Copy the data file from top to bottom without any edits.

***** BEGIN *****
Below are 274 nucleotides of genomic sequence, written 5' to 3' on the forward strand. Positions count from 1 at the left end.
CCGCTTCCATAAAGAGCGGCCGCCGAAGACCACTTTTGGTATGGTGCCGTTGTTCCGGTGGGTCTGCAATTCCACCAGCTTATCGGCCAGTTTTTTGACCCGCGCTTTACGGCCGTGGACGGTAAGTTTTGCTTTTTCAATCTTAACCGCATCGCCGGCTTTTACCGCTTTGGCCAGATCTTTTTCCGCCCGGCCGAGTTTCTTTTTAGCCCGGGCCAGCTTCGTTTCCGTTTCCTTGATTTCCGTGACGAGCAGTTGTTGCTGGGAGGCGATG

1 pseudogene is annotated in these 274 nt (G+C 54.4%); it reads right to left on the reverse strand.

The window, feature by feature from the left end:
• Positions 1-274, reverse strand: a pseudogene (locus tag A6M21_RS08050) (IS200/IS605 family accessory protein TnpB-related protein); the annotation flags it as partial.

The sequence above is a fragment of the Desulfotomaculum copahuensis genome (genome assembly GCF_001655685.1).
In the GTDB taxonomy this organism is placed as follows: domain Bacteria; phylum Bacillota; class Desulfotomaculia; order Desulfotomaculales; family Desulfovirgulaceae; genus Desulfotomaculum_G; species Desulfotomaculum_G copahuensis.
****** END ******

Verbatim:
Below are 274 nucleotides of genomic sequence, written 5' to 3' on the forward strand. Positions count from 1 at the left end.
CCGCTTCCATAAAGAGCGGCCGCCGAAGACCACTTTTGGTATGGTGCCGTTGTTCCGGTGGGTCTGCAATTCCACCAGCTTATCGGCCAGTTTTTTGACCCGCGCTTTACGGCCGTGGACGGTAAGTTTTGCTTTTTCAATCTTAACCGCATCGCCGGCTTTTACCGCTTTGGCCAGATCTTTTTCCGCCCGGCCGAGTTTCTTTTTAGCCCGGGCCAGCTTCGTTTCCGTTTCCTTGATTTCCGTGACGAGCAGTTGTTGCTGGGAGGCGATG

1 pseudogene is annotated in these 274 nt (G+C 54.4%); it reads right to left on the reverse strand.

The window, feature by feature from the left end:
• Positions 1-274, reverse strand: a pseudogene (locus tag A6M21_RS08050) (IS200/IS605 family accessory protein TnpB-related protein); the annotation flags it as partial.

The sequence above is a fragment of the Desulfotomaculum copahuensis genome (genome assembly GCF_001655685.1).
In the GTDB taxonomy this organism is placed as follows: domain Bacteria; phylum Bacillota; class Desulfotomaculia; order Desulfotomaculales; family Desulfovirgulaceae; genus Desulfotomaculum_G; species Desulfotomaculum_G copahuensis.